This year has reminded us exactly how devastating viruses can be – and so, on the 500th anniversary of the arrival of smallpox in the Americas, it seems poignant to examine one of the deadliest diseases in human history, and the impact it has had on the world we know today.
A deadly virus
Smallpox is a virus, passed from person to person primarily through airborne transmission, as well as by touching contaminated objects. With a 30% mortality rate, smallpox was widely, and rightly feared. Those who did survive often suffered serious scarring.
Originating in farming livestock, the disease crossed over to humans. However, after centuries of exposure, European populations had begun to develop some resistance to the smallpox virus.
However, populations which had not spent the same time in close proximity with farming livestock had no such exposure or resistance. When they were first exposed to such microbes, there was an exceptionally high mortality rate.
Why was the Spanish conquest so easy?
Many have wondered precisely why, and how, the Europeans conquered the Americas so swiftly and successfully – Aztec and Inca societies were extremely sophisticated, and although they were not used to horses, or fighting on horseback, they had far greater numbers than the Spanish conquistadors.
In initial skirmishes between Hernan Cortes and Emperor Moctezuma of Tenochtitlan, there is no doubt the Aztecs were naïve about the skill of the invaders they were facing – overconfident, perhaps, because Cortes arrived with only 600 Spaniards. However, after this initial battle they fought with much more strength and tenacity.
Guns and load-bearing animals (I.e. horses) were a considerable advantage for the Spanish, as were the alliances Cortes had made with neighbouring rival city states, but even with these, there is no feasible way they would have been a match for the armies of militaristic Aztec city states.
When smallpox arrived on the shores of Mexico in 1520, it ravaged the population of the Aztec Empire, even killing the emperor.
The psychological effects on the unafflicted cannot be underestimated either – before their very eyes, their families and friends were dying painfully, whilst the Spanish invaders remained seemingly untouched and unaffected.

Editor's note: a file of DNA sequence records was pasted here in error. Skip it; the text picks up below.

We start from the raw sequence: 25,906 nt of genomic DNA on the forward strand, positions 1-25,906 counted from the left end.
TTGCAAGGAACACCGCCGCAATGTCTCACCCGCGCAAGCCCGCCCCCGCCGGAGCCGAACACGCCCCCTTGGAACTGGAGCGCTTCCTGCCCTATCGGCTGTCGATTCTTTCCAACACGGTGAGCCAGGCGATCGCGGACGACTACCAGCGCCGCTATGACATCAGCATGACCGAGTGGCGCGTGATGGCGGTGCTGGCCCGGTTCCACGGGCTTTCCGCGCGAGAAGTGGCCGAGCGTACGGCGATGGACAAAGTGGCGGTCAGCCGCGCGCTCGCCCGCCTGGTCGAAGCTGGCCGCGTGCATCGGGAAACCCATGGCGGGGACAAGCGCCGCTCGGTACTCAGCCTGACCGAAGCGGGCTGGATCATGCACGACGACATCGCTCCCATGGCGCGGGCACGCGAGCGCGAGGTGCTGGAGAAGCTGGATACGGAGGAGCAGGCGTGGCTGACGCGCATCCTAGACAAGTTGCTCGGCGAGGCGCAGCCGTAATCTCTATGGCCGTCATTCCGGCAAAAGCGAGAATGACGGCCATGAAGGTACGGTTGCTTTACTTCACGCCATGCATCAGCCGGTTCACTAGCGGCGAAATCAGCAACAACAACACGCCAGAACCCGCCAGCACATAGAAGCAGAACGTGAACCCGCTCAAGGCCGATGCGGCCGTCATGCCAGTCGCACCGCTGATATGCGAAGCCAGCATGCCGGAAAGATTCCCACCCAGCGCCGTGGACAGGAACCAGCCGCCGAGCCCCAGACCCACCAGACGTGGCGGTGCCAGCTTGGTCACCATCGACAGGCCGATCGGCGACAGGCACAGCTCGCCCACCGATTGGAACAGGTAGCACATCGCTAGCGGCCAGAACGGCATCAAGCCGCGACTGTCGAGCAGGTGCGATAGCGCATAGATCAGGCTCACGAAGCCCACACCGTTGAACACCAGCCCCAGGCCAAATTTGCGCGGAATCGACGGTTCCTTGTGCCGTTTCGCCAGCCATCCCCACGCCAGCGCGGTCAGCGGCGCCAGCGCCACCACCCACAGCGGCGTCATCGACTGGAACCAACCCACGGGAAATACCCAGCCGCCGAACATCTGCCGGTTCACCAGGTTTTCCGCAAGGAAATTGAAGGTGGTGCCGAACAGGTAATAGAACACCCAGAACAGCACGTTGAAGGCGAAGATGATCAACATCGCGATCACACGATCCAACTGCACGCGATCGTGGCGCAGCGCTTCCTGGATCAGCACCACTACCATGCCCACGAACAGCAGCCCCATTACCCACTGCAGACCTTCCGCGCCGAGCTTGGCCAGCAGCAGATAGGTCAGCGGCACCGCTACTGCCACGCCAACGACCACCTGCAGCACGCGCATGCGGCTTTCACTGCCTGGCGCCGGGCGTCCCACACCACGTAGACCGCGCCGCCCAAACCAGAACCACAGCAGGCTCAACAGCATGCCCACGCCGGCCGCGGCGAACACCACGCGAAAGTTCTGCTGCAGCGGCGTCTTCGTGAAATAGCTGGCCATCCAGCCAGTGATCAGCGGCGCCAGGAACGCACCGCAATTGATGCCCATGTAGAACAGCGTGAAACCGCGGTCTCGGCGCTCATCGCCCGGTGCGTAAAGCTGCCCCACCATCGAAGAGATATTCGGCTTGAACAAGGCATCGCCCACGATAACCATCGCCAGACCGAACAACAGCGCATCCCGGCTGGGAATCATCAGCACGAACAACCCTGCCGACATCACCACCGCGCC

With no natural resistance, the disease spread rapidly through native populations, devastating the city of Tenochtitlan. It is estimated 40% of the city perished.
Smallpox was not the only new disease to arrive on the shores of America with the conquistadors. Scientists and virologists are still unsure exactly what was behind later epidemics – known as cocoliztli epidemics, but it is thought that the virus was probably of European origin. By the early 17th century, it estimated the native population in Mexico had plummeted from 25 million to around 1.6 million.
Smallpox reached the Inca settlements in Peru long before Francisco Pizarro arrived there in 1526, making his conquest infinitely easier as the disease had killed the emperor, weakening the Inca state as his two sons fought for power.
The Spanish did not have the medical understanding or skill to try and help those afflicted even if they had wanted to, but this does not detract from the fact they were hardly sad to see this happen – some even viewed it as a sign of divine providence.
The worst epidemics in history?
Whilst there have been epidemics with higher overall death tolls in more recent history, the combined death toll of these epidemics in the Americas is thought to have killed roughly 90% of the native population in less than 100 years, making it one of the most deadly outbreaks in history.
Furthermore, it had a huge impact on both Europe and the native populations. Not only was the Spanish conquest made considerably easier by scores of natives being struck down with smallpox, the social and cultural impact of such a large percentage of a population dying had profound effects.
Combined with Spanish attempts to wipe out native religious practices, customs and beliefs, aspects of Aztec, Incan and native culture disappeared in a remarkably short space of time, replaced by a new hybrid culture – Catholicism tinted with vestiages of indigenous cultures.
Smallpox, cholera, measles, and other European microbes continued to decimate native populations for several hundred years after the initial conquest. One particularly gruesome rumour suggests that in the mid-18th century, the British infected Native Americans through smallpox-infested blankets in an attempt to wipe out local indigenous populations.
Whether or not this story is completely true remains unclear, but it does illustrate a degree of intentional biological warfare that had not previously been present. Even today, biological warfare remains a highly contentious topic – the 1975 Biological Weapons Convention has outlawed the use of weapons of biological warfare in international law.
Whilst the arrival of new European diseases in the Americas might not have been an intentional or deliberate act, it proved a decisive factor in the conquest and colonisation that followed, and in creating the world as we know it.